December marks the 25th observance of World AIDS day and a year in which through research, there have been enormous strides made toward a cure. Sadly, it is also a difficult time, as the National Institutes of Health will lose $229 million in research funding for the coming year according to a recent CNN report. This impact will be enormous. The Foundation for AIDS Research has estimated that almost 230,000 fewer people might not be able to receive treatment. Approximately 15,000 individuals in our country who need financial assistance to pay for their medications will lose support from the AIDS Drug Assistance Program. AIDS was first recognized in 1981 by the Centers for Disease Control and its cause – the HIV infection – was identified in the early part of the decade. As of 2009 AIDS had caused nearly 30 million deaths and by the following year, approximately 34 million individuals were found to be living with HIV globally.
The first documented case of a child cured of HIV was reported this past March, Followed in July by a report of two adult HIV patients who are no longer showing any signs of virus following stem-cell transplants and discontinuing anti-retroviral treatment. Yet, there is a great deal of work still ahead because of the 35 million people living with HIV/AIDS worldwide.
HIV is human immunodeficiency virus. The condition damages the body’s immune system cells. AIDS is acquired immunodeficiency syndrome. The first signs of HIV infection may be swollen glands and symptoms that resemble the flu. This is typically followed by an extended period of no symptoms. As the illness progresses, however, it interferes more and more with the immune system, causing the person to get frequent infections and tumors that do not ordinarily affect those individuals with a healthy working immune system. Severe symptoms may not appear for months or years following the initial symptoms and while the initial symptoms may be mild enough to go unrecognized, the viral load at this time is very high. Thus, HIV infection spreads more efficiently during the primary infection than it does during the stages that follows.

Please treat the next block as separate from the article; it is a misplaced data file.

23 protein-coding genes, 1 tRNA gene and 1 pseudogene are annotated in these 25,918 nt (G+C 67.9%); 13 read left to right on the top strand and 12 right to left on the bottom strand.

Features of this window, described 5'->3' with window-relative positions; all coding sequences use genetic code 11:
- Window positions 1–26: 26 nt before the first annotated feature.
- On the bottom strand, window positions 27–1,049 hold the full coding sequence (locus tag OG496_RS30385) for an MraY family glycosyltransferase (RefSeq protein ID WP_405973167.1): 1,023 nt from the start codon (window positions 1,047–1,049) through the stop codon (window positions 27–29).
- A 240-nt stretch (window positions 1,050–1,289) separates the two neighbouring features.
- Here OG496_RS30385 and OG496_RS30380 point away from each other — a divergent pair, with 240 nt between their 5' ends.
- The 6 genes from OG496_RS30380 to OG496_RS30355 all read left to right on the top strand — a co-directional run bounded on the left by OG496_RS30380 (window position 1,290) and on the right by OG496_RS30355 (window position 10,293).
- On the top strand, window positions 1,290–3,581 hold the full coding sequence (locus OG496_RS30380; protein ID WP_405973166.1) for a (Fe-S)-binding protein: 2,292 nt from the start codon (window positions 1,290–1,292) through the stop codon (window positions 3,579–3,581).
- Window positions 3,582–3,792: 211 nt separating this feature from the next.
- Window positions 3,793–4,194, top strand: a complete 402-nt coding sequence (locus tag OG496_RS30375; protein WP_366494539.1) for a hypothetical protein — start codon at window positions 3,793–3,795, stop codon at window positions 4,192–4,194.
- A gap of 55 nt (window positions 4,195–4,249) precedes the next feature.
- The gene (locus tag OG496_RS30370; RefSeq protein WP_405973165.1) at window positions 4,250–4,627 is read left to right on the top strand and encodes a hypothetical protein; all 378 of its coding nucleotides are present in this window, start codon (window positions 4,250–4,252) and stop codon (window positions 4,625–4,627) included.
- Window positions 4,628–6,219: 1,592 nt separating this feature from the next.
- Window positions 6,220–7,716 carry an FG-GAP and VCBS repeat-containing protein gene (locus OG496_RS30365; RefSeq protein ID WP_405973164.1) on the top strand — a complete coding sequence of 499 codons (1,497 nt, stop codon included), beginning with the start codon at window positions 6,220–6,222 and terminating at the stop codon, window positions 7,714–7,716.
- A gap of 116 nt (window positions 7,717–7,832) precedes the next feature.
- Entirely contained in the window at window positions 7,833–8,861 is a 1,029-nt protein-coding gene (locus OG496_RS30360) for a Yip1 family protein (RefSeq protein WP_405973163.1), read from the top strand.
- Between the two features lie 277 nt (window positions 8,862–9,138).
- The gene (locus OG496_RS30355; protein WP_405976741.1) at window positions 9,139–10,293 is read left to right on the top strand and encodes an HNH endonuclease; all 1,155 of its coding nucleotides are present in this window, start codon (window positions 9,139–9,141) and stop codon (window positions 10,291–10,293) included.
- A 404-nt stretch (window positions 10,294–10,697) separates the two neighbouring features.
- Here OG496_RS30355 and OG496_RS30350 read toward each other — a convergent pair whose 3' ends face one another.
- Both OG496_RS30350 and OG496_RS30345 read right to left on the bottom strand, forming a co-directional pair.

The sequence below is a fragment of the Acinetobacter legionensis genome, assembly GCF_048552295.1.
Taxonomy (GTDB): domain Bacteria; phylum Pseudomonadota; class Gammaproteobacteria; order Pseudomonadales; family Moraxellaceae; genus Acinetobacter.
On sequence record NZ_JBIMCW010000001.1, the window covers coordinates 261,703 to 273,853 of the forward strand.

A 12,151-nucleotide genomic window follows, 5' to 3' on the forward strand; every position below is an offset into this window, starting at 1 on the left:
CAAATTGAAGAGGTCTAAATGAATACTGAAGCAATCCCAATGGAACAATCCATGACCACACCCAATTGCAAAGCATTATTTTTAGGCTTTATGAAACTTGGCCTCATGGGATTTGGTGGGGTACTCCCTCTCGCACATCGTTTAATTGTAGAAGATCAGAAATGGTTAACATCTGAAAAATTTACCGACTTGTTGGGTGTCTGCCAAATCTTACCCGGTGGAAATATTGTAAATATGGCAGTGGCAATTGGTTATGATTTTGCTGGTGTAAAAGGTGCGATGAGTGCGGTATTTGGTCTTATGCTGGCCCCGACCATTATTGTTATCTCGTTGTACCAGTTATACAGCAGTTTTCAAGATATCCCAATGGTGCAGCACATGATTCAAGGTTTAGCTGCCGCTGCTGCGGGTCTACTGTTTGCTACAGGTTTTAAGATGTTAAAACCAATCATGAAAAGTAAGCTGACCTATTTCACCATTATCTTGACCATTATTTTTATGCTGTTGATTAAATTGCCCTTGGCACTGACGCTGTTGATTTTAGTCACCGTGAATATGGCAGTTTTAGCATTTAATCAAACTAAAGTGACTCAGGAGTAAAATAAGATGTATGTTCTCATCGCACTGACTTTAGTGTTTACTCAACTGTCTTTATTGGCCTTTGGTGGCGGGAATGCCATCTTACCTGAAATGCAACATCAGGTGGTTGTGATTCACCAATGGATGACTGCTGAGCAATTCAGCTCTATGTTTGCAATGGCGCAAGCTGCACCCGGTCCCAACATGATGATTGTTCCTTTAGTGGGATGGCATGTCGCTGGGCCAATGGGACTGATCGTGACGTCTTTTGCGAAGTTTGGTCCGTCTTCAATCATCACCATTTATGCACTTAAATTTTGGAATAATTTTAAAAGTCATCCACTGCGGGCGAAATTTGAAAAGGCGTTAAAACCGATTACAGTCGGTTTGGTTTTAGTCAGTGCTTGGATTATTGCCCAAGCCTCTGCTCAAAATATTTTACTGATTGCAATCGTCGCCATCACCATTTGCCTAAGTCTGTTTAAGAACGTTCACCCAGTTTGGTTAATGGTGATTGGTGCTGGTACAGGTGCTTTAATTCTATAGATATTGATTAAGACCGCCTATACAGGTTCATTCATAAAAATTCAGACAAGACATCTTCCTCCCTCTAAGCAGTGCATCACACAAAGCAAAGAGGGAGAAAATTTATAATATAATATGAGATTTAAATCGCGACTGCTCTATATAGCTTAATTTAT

HIV can be spread through unprotected intimacy with an infected heterosexual or bi-sexual individual, by sharing drug needles, or through contact with the blood of a person who is infected. Women can pass HIV to their children during pregnancy or childbirth. There is no risk of acquiring HIV if a person is exposed to saliva, sweat, tears, urine, vomit, or nasal secretions unless they are contaminated with blood. Prevention through safe sex and needle exchange programs is critical if we are ever to bring this condition under control or eradicate it completely. There is no cure; however, many anti-viral medications are on the market that can slow the course of the disease, allowing people to live for many years.